If you’re a watersports enthusiast, an avid angler, or tempted by a scenic river cruise to Lough Derg, Ballina is a perfect place to spend the day. Just be sure to bring your own gear to avoid any inconvenience in the small town.
Savor the Ruins of Kilmacduagh Monastery
Address: Kilmacduagh, Co. Galway, Ireland
Hours: Open everyday 24/7
Near the town of Gort in southwest County Galway lies the ruins of Kilmacduagh Monastery. Founded in the 7th century by Saint Colman, the monastery’s meaningful origin is as interesting as the remnants of the place itself.
It was said that the belt from Saint Colman’s belt fell and he took it as a sign to build his monastery there. The ruins themselves are still largely intact with the walls still standing as well as a bell tower.
The monastery is located near other attractions in the west coast, so it’s a great first stop to your journey.
The Kilmacduagh Monastery is open all day to the public with the freedom to explore the open site without an admission fee. You can ask for assistance from the visitor center across the street for a closer look at the locked buildings.
Wander through the Grounds of the Kylemore Abbey
Address: Kylemore Abbey, Pollacappul, Co. Galway, Ireland
Phone Number: +353 95 52001
Hours: Monday, Thursday to Sunday from 10 am to 5 pm
More than an architectural gem and a historical site dating back to 1920, Kylemore Abbey houses the Sisters of the Benedictine Order as an actual working Abbey, where the sisters reside and welcome visitors from across the globe.
Among its treasures, the Victorian Walled Gardens, painstakingly restored in 2000, lets visitors step back in time. Only Victorian gardening methods and seeds and strains from the 1800s are used in this heritage garden.
If you like a bit of walking, we highly recommend forgoing the shuttle bus to the garden. Walking on foot allows you a slower pace to fully appreciate the great views all around.
We suggest signing up for their Generation to Generation Tour where you get to explore the ground-floor rooms, see photographs, audio snips, and artifacts. You get the chance to get a more in depth experience in learning about the abbey.
Visit the Spanish Arch
Address: 2 The Long Walk, Galway, Ireland
Hours: Open everyday 24/7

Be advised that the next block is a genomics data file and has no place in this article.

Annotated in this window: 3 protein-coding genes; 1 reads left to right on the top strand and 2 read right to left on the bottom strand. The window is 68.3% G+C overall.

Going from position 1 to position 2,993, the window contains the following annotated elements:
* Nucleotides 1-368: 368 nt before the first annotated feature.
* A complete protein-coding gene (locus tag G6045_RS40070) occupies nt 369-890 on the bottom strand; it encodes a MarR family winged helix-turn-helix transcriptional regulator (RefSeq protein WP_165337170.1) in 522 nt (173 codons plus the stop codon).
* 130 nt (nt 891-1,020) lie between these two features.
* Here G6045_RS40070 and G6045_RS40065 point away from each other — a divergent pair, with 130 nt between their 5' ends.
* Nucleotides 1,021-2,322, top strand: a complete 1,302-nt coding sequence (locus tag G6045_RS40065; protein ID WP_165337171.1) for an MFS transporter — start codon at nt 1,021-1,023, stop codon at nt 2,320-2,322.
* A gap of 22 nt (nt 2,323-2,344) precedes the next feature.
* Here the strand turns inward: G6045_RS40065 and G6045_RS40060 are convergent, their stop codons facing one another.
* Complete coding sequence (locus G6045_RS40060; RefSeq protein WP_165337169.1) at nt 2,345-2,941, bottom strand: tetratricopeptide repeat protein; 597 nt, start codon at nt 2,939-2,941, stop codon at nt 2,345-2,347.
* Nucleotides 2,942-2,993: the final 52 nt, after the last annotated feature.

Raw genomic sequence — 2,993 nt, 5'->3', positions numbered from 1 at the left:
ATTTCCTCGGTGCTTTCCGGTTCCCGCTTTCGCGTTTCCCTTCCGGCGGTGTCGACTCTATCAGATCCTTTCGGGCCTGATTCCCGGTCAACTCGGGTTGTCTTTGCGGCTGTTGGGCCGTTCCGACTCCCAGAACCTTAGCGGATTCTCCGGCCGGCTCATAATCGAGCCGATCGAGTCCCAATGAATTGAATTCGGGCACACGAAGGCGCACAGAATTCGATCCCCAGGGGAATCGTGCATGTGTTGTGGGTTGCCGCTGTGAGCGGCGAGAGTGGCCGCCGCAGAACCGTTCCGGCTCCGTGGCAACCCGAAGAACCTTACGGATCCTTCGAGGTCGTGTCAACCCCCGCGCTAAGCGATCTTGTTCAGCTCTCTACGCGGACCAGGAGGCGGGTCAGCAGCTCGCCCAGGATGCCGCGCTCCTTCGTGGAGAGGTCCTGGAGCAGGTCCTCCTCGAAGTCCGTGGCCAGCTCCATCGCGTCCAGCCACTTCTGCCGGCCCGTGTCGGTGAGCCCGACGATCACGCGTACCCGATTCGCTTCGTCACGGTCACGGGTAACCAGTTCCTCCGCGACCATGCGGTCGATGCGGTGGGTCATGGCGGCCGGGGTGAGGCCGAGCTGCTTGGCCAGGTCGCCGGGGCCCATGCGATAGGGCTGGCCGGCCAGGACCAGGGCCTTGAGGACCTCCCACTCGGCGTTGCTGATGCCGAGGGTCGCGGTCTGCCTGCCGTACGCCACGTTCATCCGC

The Spanish Arch is located on the banks of the Corrib River. This historical structure dates back to its medieval origins all the way back to 1584. It was built as part of the 12th century town wall.
You’ll find the area resonating with a vibrant atmosphere. Particularly lively in summer, the Spanish Arch acts like a space for mingling locals and visitors. You can go on a stroll on the Long Walk extension while basking in the sun.
There are also street performers who sing, dance, or display their art in the area for added entertainment. Plus, there are a lot of great places for outdoor dining.
Up until 2006, the Spanish Arch was actually where the Galway City Museum was. It has since been moved to the building at the back of the arch. We suggest stopping by for a visit and a quick look around since it’s so close by.
Go Around Westport
Address: Westport Co. Mayo, Ireland
Westport, a designated Heritage Town located in Mayo County has boat loads of historical sites you can see. The Westport House and Gardens, Aughaval Cemetery, and St. Mary’s Church are among the must visits.
It’s a charming town complete with colorful shop fronts, quaint cafes, and specialty. It’s also a haven for explorers, with attractions like the Great Western Greenway, which is the country’s longest cycling and walking trail.
There are amazing sights to see from the top of Croagh Patrick or from Bertra Strand. A collection of beaches, art expos, and even a Westport Train Tour waiting for you.
If you’re traveling to Westport with a car, you need to get a parking disc. You can get one from local shops with a sign that says they have them. If you’re up for it, we highly recommend biking around the town to really experience it.